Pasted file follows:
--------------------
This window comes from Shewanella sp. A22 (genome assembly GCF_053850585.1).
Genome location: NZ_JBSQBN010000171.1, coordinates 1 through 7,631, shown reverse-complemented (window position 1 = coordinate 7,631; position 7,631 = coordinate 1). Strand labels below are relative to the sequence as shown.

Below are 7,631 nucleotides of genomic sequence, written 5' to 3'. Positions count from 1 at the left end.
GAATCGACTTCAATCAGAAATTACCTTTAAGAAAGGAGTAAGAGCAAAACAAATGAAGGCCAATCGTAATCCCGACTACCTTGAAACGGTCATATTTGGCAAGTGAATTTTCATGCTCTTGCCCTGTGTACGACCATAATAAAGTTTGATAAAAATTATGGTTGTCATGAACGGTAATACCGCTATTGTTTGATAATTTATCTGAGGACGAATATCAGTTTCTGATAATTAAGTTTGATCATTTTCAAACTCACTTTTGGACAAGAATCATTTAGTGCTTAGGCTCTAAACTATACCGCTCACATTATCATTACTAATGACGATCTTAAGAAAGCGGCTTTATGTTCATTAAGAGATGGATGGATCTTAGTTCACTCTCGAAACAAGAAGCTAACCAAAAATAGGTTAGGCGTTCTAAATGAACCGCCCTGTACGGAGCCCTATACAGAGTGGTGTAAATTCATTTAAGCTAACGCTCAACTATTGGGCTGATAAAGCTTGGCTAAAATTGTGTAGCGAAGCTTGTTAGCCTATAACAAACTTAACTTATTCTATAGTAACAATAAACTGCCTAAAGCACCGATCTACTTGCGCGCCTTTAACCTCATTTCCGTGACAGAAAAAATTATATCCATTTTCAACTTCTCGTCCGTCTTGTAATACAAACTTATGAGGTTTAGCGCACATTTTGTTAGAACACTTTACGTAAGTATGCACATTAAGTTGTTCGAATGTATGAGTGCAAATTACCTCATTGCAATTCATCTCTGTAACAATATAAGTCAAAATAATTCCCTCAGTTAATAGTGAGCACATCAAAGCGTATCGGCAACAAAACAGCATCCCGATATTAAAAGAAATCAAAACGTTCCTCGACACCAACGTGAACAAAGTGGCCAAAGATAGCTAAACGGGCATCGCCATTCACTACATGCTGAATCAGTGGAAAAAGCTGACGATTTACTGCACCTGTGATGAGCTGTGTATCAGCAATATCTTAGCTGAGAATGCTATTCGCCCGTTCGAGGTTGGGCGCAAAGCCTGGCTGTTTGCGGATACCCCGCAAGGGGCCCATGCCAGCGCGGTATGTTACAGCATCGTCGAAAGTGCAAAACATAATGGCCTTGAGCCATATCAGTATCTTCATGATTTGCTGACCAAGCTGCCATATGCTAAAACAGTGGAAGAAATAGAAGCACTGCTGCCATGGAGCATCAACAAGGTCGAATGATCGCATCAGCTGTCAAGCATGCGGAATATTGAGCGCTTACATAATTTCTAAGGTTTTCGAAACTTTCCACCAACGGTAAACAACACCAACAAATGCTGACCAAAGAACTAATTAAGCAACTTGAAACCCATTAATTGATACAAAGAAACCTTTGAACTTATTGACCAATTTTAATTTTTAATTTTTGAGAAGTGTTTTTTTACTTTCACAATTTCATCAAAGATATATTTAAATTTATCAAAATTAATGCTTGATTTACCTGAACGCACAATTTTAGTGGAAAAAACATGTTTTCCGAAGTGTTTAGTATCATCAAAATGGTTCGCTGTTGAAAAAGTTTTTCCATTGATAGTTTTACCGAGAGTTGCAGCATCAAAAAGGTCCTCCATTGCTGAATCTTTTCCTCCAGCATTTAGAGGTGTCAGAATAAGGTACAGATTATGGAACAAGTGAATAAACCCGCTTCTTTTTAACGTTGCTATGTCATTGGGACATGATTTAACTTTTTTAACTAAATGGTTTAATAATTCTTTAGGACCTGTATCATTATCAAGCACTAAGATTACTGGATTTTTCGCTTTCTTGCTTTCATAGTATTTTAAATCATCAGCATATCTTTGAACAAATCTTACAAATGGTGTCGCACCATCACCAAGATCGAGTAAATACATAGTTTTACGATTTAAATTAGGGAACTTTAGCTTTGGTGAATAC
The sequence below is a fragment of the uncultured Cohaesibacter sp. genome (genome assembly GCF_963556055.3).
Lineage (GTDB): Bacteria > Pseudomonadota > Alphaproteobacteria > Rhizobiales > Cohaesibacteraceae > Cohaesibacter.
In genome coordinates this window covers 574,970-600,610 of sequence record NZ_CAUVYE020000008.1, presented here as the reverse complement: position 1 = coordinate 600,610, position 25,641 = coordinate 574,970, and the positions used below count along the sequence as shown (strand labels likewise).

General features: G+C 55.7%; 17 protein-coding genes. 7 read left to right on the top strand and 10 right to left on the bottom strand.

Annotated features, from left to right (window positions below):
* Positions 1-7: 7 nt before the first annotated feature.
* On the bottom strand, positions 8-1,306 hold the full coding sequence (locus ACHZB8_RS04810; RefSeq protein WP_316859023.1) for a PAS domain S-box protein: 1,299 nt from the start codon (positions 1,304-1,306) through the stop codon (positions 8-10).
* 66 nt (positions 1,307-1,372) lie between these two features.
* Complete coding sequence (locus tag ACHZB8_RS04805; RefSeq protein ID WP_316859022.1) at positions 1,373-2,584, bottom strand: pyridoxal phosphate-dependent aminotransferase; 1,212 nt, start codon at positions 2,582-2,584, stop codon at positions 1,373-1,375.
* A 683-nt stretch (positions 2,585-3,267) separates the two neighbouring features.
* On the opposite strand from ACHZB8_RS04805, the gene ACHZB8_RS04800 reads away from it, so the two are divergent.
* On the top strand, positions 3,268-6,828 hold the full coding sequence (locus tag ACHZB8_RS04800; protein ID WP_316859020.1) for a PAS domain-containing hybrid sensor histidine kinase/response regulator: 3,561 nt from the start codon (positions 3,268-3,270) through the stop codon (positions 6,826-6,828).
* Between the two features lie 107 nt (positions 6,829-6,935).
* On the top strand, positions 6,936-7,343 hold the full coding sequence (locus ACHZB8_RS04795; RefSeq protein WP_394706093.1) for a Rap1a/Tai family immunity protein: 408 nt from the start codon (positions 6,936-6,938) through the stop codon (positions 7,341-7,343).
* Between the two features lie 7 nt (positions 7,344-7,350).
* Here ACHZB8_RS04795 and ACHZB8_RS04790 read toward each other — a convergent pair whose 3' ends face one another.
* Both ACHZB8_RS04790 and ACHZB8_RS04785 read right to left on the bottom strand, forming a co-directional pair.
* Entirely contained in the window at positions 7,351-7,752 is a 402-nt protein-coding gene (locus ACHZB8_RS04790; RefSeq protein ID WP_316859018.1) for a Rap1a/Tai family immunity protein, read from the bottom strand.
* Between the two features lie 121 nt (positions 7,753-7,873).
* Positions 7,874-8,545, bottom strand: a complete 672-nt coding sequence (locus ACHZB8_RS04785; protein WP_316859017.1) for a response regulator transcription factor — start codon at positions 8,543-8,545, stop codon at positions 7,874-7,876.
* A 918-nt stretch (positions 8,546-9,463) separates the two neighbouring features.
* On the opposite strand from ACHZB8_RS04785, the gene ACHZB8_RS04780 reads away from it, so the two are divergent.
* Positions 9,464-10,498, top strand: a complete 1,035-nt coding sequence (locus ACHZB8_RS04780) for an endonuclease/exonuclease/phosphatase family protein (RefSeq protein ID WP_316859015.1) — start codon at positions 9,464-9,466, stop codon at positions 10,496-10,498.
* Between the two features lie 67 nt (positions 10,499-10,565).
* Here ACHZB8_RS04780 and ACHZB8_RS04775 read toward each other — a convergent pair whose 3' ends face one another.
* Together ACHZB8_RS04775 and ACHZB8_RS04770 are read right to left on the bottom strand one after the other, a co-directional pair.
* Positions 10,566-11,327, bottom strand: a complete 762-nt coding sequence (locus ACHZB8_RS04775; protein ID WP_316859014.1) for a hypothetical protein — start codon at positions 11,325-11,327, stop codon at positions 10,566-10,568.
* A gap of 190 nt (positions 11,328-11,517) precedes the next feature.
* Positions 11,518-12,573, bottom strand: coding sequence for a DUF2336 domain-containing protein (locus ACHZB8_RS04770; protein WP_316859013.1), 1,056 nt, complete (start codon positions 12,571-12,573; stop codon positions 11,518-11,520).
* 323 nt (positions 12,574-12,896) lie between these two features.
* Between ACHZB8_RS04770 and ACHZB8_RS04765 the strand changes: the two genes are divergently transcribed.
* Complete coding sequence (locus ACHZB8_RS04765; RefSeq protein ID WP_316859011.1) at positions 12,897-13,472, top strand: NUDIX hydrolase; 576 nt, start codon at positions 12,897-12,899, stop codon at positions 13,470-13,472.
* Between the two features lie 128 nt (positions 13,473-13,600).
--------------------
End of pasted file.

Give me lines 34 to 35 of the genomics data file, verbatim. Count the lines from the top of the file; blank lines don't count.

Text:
* 323 nt (positions 12,574-12,896) lie between these two features.
* Between ACHZB8_RS04770 and ACHZB8_RS04765 the strand changes: the two genes are divergently transcribed.